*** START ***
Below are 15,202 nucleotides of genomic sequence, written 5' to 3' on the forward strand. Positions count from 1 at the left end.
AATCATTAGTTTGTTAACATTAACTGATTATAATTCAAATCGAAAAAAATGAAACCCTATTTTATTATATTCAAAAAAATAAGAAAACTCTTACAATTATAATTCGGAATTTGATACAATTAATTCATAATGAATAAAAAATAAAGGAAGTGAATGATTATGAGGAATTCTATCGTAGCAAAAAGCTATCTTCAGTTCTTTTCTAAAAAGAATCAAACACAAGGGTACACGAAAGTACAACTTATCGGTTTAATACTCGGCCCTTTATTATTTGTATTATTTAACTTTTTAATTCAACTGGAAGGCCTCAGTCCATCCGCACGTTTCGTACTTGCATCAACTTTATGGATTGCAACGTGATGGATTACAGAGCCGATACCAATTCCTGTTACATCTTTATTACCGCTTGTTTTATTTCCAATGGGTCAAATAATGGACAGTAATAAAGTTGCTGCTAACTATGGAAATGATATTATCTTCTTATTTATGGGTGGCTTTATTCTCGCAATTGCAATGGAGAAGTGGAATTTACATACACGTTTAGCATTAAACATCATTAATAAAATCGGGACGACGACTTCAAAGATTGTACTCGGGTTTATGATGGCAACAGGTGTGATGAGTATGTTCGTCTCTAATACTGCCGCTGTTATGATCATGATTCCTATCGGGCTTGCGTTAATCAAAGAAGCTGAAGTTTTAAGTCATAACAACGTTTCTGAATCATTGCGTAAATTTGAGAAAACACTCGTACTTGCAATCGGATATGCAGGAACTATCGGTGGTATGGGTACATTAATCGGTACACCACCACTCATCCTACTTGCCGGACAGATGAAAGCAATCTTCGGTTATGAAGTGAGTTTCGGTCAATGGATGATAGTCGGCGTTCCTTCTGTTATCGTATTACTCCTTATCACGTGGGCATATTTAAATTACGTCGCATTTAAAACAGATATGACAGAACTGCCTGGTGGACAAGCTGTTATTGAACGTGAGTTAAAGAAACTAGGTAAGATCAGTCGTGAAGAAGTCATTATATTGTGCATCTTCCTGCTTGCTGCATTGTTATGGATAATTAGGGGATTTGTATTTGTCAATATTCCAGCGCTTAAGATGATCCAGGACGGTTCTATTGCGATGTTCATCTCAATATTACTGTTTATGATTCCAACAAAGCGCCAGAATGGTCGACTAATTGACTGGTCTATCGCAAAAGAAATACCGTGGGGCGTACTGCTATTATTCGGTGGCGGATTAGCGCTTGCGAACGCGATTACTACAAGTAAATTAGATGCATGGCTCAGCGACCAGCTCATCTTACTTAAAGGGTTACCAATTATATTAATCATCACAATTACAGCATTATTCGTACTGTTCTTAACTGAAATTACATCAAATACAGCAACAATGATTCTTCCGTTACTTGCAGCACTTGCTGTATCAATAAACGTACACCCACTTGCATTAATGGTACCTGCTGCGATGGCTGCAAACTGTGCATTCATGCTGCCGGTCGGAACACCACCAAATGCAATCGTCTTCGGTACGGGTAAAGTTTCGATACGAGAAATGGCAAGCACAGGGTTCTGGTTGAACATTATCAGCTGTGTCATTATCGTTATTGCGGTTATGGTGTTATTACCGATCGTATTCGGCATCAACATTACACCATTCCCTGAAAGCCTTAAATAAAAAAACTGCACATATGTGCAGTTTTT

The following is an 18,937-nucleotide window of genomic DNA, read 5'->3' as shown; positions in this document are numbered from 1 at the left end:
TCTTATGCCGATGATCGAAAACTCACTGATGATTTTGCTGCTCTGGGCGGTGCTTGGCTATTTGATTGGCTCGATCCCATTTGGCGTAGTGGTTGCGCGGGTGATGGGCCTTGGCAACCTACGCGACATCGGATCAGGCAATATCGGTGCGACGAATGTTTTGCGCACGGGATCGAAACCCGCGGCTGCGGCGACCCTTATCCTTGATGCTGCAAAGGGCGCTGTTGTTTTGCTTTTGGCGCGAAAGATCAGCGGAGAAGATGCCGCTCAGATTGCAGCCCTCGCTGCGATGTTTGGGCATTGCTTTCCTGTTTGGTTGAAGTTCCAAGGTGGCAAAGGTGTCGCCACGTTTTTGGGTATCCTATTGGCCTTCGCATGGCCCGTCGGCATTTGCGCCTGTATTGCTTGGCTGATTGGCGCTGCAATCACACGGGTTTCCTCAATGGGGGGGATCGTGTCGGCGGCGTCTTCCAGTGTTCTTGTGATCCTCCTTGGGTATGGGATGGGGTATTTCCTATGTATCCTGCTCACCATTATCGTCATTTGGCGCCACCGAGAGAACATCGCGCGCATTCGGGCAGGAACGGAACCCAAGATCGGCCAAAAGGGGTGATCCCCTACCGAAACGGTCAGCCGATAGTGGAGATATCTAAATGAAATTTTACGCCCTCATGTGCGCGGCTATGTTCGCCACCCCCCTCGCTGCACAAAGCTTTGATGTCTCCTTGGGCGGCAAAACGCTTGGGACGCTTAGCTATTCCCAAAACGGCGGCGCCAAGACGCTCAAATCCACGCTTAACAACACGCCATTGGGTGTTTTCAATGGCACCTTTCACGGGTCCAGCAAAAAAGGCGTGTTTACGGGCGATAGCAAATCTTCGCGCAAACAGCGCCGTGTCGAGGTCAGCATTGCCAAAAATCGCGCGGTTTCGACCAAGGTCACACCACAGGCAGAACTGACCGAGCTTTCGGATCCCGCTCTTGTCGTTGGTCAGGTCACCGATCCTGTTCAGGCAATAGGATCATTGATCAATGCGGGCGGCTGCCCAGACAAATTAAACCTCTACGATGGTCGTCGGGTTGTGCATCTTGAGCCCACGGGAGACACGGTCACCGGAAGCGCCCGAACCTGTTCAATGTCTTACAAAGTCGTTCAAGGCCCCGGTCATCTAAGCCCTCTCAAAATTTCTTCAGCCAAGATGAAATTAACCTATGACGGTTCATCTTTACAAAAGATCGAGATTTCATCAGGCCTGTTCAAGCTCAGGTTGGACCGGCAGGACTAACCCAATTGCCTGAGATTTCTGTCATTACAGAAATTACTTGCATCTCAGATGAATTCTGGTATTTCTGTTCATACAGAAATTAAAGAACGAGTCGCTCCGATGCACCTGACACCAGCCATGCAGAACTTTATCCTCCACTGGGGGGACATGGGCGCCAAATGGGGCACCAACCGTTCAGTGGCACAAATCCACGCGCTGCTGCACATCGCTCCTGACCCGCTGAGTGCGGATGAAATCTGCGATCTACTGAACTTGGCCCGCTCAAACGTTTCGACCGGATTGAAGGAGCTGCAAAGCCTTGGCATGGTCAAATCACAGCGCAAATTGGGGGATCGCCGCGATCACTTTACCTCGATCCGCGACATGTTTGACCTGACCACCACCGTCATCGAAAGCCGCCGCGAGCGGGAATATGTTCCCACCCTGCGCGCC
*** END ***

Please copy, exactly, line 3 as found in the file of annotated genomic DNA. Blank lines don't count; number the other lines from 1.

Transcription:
The following is an 18,937-nucleotide window of genomic DNA, read 5'->3' as shown; positions in this document are numbered from 1 at the left end: